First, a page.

For example, if client owns an asset (such as a stocks or bonds) that generates income, he/she can transfer the asset to an Income-Only Trust for the benefit of his/her heirs, which will allow the trust to receive the income generated by the asset free of federal income tax because the client will be required to pay such tax at individual tax rates. Not only does this allow the income to be received by the trust free of federal income tax, it also decreases the value of the client's estate by reducing any federal estate and/or gift tax obligations associated with his/her estate.

 Like a direct transfer to an adult child, a transfer of an asset to an Income-Only Trust is still subject to the one-year look-back for the PA Inheritance tax, and the five year look-back period for applying for Medicaid. Once the look-back period expires, however the assets is protected as it is titled to a trust that is Irrevocable, and this also provides asset protection from the grantor’s potential creditors, as well as protection from the children’s creditors and/or spouses.           

SUMMARY 

1.    Transferring assets to an Income-Only Trust protects the assets from the grantor’s creditors, since the assets are owned by an Irrevocable Trust. 

2.    Any income/capital gains generated by the assets can be used by the grantor for any reason, and the income will be taxed at the grantor’s individual tax rate, not the higher Trust tax rate. 

3.    There is no requirement to file a Trust 1041 Income tax return every April 15th, as all income is reported on the individual’s 1040 income tax return. 

4.    Once the prospective look-back period has passed, the assets are not subject to the Pennsylvania Inheritance Tax, and are also not counted as an asset when applying for Medicaid to cover long-term Nursing Home care costs.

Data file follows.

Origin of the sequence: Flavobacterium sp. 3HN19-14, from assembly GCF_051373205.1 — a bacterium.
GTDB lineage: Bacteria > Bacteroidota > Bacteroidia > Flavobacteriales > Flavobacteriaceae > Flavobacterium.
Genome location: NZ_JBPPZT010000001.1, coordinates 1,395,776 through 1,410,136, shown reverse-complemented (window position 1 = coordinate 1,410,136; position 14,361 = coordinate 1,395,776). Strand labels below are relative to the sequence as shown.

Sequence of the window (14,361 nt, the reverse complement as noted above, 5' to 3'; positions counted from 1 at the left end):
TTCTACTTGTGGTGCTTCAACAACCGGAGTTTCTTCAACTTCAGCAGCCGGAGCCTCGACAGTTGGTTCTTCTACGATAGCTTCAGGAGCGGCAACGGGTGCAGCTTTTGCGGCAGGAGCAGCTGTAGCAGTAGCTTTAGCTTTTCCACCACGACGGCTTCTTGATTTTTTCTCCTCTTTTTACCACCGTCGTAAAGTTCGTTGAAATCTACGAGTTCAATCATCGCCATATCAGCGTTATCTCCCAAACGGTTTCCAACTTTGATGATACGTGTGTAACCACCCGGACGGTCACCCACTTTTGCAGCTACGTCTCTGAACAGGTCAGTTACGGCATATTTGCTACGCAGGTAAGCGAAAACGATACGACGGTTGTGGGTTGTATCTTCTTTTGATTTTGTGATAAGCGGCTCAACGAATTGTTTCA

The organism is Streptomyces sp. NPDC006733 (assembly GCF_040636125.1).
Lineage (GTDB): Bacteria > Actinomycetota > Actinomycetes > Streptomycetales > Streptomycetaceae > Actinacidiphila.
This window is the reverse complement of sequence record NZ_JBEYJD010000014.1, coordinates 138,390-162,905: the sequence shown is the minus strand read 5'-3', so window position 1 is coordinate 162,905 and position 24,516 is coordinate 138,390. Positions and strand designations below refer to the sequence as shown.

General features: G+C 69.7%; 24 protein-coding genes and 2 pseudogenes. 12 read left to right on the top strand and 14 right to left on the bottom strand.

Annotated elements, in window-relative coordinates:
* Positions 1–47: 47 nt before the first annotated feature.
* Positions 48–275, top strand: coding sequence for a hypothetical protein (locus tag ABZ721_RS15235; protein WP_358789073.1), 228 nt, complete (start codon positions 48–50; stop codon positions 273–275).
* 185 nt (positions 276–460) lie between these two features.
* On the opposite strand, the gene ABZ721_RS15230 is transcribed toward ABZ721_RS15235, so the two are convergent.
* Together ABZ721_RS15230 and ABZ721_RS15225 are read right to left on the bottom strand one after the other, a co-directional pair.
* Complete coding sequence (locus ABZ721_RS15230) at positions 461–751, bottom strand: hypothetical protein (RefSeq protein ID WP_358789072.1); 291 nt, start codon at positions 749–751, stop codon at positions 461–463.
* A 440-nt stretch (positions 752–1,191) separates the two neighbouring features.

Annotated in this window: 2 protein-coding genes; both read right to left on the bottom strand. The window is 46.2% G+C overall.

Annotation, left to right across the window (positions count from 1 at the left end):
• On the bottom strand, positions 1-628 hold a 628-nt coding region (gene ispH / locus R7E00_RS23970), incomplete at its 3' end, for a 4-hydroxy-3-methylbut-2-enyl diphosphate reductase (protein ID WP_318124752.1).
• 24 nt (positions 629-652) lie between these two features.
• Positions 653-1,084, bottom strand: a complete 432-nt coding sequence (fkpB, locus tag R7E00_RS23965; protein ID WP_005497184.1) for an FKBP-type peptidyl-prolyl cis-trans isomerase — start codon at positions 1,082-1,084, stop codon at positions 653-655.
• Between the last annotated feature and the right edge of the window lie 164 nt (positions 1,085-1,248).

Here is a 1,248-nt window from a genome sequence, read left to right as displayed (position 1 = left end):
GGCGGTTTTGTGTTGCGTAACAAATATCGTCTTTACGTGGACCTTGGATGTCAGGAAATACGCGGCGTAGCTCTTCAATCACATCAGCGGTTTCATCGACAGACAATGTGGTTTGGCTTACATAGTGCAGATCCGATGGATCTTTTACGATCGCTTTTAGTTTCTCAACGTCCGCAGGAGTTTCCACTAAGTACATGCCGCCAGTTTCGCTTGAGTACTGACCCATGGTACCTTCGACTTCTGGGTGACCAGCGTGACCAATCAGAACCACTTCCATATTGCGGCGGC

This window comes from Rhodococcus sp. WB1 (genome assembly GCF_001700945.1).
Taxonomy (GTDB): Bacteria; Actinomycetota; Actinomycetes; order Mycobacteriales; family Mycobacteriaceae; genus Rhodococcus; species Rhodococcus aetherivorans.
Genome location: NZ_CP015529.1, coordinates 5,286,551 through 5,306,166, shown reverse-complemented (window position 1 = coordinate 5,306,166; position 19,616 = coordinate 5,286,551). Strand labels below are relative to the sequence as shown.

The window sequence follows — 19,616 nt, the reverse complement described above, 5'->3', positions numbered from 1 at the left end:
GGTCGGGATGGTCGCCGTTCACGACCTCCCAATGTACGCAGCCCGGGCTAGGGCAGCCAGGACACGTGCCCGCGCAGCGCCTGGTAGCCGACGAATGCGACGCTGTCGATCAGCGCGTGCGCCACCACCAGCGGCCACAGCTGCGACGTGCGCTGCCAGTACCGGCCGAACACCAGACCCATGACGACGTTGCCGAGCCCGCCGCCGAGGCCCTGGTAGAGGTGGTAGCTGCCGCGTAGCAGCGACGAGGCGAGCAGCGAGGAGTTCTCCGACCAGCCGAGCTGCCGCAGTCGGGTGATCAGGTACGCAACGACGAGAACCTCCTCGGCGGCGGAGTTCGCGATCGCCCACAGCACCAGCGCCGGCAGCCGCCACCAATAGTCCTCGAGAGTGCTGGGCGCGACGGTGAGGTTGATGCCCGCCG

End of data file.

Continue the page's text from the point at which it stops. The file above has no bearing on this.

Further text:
5.    Assets transferred to an Income-Only Trust receive a stepped-up basis upon death, meaning beneficiaries will likely not have to pay any capital gains taxes upon the sale of the assets. 

6.    Although the Trust usually names the grantor’s children as the ultimate beneficiaries of the trust assets, the children’s creditors or spouses cannot attach the assets to satisfy any judgments, since the Trust, and not the children, own the assets. 

7.    However, like any Irrevocable Trust, once an asset is transferred, it is considered irrevocably owned by the Trust. The grantor can make changes to trust terms, but the assets must remain owned by the Trust.    

 

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 IMPORTANT DISCLOSURES

Broadridge Investor Communication Solutions, Inc. does not provide investment, tax, legal, or retirement advice or recommendations. The information presented here is not specific to any individual's personal circumstances.

To the extent that this material concerns tax matters, it is not intended or written to be used, and cannot be used, by a taxpayer for the purpose of avoiding penalties that may be imposed by law. Each taxpayer should seek independent advice from a tax professional based on his or her individual circumstances.

These materials are provided for general information and educational purposes based upon publicly available information from sources believed to be reliable — we cannot assure the accuracy or completeness of these materials. The information in these materials may change at any time and without notice.

This communication is strictly intended for individuals residing in the state(s) of PA. No offers may be made or accepted from any resident outside the specific states referenced.